Clio Bluetooth speaker is clearly unique
While we've seen transparent speakers before, they've usually consisted of regular opaque woofers and tweeters encased in a see-through body. ClearView Audio's 24-watt Clio Bluetooth speaker, however, is different. While its base is easy enough to see, the actual sound-emitting part is composed entirely of clear acrylic.
The Clio utilizes a 2-inch woofer and piezoelectric actuators in its base, which stimulate two thin membranes (one per channel) running along both sides of its transparent curved transducer. This causes the transducer to move back and forth in a "piston-like" fashion, producing 360-degree stereo sound that is emitted from both the front and rear faces of the 1 mm-thick acrylic material.
A similar strategy is used by Greensound Technology in its Luno glass speakers.
Like other Bluetooth speakers, the Clio can be placed pretty much anywhere within a room, without having to run any cords. Music or other audio is streamed to it wirelessly from the user's Bluetooth-enabled device (up to 30 ft/9 m), although it also has a 3.5-mm line-in port.
We recently had a chance to hear the Clio for ourselves at CES, and can attest to the fact that its sound quality is indeed superb. Additionally, its design definitely does allow it to pump sound over a wider area than a traditional cone speaker, which more just projects sound forward.
The Clio is available now for pre-order, with shipping expected to begin in late March. It's priced at US$349, and comes in silver, bronze or charcoal color choices.
Source: ClearView Audio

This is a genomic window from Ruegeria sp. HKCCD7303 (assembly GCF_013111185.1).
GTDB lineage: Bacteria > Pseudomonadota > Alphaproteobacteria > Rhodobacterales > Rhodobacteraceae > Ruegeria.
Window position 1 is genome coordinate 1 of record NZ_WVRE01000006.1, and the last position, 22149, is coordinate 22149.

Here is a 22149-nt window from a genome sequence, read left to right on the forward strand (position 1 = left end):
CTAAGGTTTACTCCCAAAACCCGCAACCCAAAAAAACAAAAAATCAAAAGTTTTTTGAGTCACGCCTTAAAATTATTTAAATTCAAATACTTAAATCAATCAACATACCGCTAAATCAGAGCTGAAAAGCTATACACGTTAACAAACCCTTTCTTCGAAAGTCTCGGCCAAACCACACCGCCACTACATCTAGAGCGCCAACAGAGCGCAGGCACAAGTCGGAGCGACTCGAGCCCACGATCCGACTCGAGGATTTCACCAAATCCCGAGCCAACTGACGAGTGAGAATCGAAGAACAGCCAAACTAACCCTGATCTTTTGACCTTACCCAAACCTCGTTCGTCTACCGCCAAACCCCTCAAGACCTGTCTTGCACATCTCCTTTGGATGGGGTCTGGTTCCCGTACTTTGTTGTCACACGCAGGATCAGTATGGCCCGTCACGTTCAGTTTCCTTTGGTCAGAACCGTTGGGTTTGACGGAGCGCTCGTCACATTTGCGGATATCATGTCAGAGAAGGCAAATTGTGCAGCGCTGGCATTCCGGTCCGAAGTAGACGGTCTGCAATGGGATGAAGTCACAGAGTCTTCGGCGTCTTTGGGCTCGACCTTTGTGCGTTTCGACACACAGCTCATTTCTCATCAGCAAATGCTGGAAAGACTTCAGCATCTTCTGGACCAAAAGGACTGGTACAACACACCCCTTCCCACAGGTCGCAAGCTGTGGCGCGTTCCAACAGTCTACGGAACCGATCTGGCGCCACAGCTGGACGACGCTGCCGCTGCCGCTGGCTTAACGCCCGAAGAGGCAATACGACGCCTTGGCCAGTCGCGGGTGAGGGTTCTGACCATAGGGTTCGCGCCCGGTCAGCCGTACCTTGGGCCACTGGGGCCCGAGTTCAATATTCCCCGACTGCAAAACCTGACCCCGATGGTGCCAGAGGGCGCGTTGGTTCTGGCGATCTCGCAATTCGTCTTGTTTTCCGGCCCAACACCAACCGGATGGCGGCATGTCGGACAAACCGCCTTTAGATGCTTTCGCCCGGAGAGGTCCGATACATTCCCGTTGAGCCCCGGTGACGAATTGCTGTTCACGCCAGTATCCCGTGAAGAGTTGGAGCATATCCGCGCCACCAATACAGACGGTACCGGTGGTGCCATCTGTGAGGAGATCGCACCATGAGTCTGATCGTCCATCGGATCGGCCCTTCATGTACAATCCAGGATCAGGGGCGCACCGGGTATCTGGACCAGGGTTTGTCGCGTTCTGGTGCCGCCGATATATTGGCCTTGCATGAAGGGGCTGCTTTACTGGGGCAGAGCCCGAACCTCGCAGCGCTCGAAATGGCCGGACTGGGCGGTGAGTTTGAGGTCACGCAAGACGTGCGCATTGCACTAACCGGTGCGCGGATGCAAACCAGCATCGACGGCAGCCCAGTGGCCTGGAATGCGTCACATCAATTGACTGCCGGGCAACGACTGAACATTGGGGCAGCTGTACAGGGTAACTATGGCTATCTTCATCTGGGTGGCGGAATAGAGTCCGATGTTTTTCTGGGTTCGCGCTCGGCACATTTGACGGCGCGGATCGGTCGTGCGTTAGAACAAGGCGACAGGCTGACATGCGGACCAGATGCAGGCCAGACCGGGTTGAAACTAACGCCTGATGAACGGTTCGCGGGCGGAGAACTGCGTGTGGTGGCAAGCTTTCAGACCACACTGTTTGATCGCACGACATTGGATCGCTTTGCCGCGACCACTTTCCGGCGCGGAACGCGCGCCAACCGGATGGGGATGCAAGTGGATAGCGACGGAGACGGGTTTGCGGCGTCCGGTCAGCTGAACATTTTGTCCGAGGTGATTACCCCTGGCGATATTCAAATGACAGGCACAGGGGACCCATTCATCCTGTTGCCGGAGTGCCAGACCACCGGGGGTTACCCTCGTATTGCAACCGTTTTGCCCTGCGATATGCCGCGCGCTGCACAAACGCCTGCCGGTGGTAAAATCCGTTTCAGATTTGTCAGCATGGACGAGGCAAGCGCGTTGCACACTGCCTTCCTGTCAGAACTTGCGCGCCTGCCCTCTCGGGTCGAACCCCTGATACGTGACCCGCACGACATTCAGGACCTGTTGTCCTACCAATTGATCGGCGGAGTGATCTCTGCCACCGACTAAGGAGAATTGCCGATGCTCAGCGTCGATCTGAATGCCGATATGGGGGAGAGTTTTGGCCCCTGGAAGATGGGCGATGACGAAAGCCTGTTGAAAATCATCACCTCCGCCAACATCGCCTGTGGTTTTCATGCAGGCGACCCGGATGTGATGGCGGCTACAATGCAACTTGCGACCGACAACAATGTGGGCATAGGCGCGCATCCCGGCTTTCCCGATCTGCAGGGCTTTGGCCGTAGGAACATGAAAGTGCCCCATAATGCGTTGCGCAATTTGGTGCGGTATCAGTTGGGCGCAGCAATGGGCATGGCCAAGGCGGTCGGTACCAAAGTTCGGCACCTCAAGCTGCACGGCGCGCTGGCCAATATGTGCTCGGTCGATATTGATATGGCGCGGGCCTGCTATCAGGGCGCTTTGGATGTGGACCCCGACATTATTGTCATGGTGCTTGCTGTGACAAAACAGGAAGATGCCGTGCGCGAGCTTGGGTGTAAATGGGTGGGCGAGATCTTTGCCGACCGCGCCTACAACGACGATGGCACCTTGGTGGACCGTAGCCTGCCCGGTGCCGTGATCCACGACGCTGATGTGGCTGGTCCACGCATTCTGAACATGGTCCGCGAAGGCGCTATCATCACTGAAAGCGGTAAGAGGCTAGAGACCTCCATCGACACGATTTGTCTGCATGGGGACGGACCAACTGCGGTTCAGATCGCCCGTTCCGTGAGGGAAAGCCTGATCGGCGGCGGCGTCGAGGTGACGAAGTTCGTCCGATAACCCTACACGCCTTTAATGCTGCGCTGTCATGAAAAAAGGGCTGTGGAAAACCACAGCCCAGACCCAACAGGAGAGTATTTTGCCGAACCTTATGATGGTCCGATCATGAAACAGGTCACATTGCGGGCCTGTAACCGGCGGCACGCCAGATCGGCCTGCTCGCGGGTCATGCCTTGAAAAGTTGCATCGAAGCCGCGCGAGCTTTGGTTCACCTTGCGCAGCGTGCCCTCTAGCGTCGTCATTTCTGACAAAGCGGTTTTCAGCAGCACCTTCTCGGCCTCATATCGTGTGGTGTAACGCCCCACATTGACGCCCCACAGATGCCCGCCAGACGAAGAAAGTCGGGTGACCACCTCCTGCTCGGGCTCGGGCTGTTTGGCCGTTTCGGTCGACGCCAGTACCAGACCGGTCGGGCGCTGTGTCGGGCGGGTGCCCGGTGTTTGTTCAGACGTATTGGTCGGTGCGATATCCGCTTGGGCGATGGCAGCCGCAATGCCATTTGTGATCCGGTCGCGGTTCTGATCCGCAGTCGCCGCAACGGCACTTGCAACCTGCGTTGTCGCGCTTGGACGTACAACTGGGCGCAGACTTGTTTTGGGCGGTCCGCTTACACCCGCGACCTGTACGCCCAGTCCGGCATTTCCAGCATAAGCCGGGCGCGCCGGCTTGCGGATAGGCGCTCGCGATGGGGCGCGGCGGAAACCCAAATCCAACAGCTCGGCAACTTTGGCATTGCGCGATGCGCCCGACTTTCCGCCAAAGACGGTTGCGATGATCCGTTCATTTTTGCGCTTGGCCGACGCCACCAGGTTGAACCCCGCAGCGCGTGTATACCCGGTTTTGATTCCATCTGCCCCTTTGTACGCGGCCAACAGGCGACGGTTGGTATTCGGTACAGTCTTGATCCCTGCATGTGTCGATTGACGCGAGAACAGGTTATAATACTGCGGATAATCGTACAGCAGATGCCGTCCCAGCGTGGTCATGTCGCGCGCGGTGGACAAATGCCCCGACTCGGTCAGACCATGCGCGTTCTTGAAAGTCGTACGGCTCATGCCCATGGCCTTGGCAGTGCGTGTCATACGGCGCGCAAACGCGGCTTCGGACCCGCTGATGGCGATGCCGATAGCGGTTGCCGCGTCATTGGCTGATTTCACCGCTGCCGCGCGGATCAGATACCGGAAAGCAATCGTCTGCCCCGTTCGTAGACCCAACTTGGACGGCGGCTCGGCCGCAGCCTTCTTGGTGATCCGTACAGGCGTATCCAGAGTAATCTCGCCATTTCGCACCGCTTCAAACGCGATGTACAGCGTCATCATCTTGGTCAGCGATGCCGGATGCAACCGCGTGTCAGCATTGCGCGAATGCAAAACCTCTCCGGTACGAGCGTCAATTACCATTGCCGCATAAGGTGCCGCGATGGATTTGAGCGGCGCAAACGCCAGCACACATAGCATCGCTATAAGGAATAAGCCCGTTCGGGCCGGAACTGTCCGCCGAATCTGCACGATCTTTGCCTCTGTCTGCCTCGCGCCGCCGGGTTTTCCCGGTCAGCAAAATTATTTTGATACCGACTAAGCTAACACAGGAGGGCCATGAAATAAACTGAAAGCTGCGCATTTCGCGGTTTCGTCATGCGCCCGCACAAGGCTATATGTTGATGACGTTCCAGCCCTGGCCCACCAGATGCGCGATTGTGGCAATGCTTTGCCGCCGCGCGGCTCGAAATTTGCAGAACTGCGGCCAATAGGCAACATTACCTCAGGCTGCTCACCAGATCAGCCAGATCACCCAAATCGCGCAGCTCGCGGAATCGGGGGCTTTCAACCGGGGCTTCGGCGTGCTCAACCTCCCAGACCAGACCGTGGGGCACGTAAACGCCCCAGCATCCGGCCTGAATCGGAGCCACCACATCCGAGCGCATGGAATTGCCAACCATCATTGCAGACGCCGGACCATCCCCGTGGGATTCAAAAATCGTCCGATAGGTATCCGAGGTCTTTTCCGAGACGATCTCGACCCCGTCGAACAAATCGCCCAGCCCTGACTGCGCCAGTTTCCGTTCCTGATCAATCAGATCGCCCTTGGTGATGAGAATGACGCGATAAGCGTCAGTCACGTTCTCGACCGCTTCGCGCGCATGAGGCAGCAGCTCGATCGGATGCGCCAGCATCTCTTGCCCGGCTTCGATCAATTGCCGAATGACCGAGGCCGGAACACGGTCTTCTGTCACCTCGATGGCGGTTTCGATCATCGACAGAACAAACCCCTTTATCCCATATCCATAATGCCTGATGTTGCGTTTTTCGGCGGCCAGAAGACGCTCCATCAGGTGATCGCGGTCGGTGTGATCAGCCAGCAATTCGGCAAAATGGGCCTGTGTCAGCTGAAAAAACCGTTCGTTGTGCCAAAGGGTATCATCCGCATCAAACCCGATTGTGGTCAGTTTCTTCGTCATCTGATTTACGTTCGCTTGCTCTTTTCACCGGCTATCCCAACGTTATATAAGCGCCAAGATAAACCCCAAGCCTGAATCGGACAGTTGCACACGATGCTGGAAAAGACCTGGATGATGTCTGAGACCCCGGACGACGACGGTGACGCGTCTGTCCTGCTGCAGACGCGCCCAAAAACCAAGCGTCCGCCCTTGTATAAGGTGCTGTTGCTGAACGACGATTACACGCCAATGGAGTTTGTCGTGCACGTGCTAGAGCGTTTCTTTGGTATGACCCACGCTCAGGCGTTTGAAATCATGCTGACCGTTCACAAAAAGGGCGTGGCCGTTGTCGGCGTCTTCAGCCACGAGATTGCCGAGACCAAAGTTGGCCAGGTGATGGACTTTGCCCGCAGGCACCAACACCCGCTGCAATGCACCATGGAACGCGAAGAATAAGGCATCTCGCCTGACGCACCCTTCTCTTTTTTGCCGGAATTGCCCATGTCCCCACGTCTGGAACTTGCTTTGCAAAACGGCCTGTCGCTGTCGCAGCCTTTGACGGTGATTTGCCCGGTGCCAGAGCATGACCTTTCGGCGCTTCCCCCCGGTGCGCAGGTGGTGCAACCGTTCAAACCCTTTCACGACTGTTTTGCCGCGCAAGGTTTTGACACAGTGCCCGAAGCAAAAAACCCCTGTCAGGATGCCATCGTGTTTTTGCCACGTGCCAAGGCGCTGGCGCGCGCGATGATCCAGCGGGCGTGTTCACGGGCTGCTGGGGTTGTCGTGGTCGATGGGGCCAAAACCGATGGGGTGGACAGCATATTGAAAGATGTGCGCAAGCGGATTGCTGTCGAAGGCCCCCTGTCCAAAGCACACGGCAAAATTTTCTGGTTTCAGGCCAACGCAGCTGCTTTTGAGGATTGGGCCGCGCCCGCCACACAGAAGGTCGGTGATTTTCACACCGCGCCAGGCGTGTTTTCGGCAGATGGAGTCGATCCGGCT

About the Author
An experienced freelance writer, videographer and television producer, Ben's interest in all forms of innovation is particularly fanatical when it comes to human-powered transportation, film-making gear, environmentally-friendly technologies and anything that's designed to go underwater. He lives in Edmonton, Alberta, where he spends a lot of time going over the handlebars of his mountain bike, hanging out in off-leash parks, and wishing the Pacific Ocean wasn't so far away.
All articles by Ben Coxworth
The problem I have with this is there is almost no situation I can think of where a centrally located speaker is desirable that isn't already well served. A stereo pair of these, each mono and narrower than the current version, would be much more attractive, especially for people who would be interested in having one on either side of their computer display.
Doubling the cost to get that, however, removes them from at least my consideration.
It is pretty clear (haha) that the vibration is actually produced in the base and that the acrillic is just a sounding board. Potentially cool, but the only thing that might separate this from a vibroy (it's a cheap speaker that attaches to hard surfaces, not what you are thinking) and $20 acrillic is presumably sound quality. For that, I would personally go for something less gimmicky in the same price range.
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